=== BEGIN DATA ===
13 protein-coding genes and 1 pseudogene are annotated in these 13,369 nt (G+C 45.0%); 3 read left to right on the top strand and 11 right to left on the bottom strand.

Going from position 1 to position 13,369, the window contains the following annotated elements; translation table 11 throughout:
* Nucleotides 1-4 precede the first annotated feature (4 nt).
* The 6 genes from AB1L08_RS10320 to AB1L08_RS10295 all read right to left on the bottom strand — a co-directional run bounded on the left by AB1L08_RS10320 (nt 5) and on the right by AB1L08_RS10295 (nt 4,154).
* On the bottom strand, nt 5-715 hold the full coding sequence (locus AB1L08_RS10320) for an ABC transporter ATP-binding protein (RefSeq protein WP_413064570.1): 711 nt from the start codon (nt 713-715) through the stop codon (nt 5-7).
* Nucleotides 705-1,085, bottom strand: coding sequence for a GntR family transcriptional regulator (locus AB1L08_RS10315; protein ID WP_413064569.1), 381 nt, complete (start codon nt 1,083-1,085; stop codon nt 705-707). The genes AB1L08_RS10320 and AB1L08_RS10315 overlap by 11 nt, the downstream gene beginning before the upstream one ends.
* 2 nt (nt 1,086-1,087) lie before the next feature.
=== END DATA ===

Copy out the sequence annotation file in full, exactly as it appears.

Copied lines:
13 protein-coding genes and 1 pseudogene are annotated in these 13,369 nt (G+C 45.0%); 3 read left to right on the top strand and 11 right to left on the bottom strand.

Going from position 1 to position 13,369, the window contains the following annotated elements; translation table 11 throughout:
* Nucleotides 1-4 precede the first annotated feature (4 nt).
* The 6 genes from AB1L08_RS10320 to AB1L08_RS10295 all read right to left on the bottom strand — a co-directional run bounded on the left by AB1L08_RS10320 (nt 5) and on the right by AB1L08_RS10295 (nt 4,154).
* On the bottom strand, nt 5-715 hold the full coding sequence (locus AB1L08_RS10320) for an ABC transporter ATP-binding protein (RefSeq protein WP_413064570.1): 711 nt from the start codon (nt 713-715) through the stop codon (nt 5-7).
* Nucleotides 705-1,085, bottom strand: coding sequence for a GntR family transcriptional regulator (locus AB1L08_RS10315; protein ID WP_413064569.1), 381 nt, complete (start codon nt 1,083-1,085; stop codon nt 705-707). The genes AB1L08_RS10320 and AB1L08_RS10315 overlap by 11 nt, the downstream gene beginning before the upstream one ends.
* 2 nt (nt 1,086-1,087) lie before the next feature.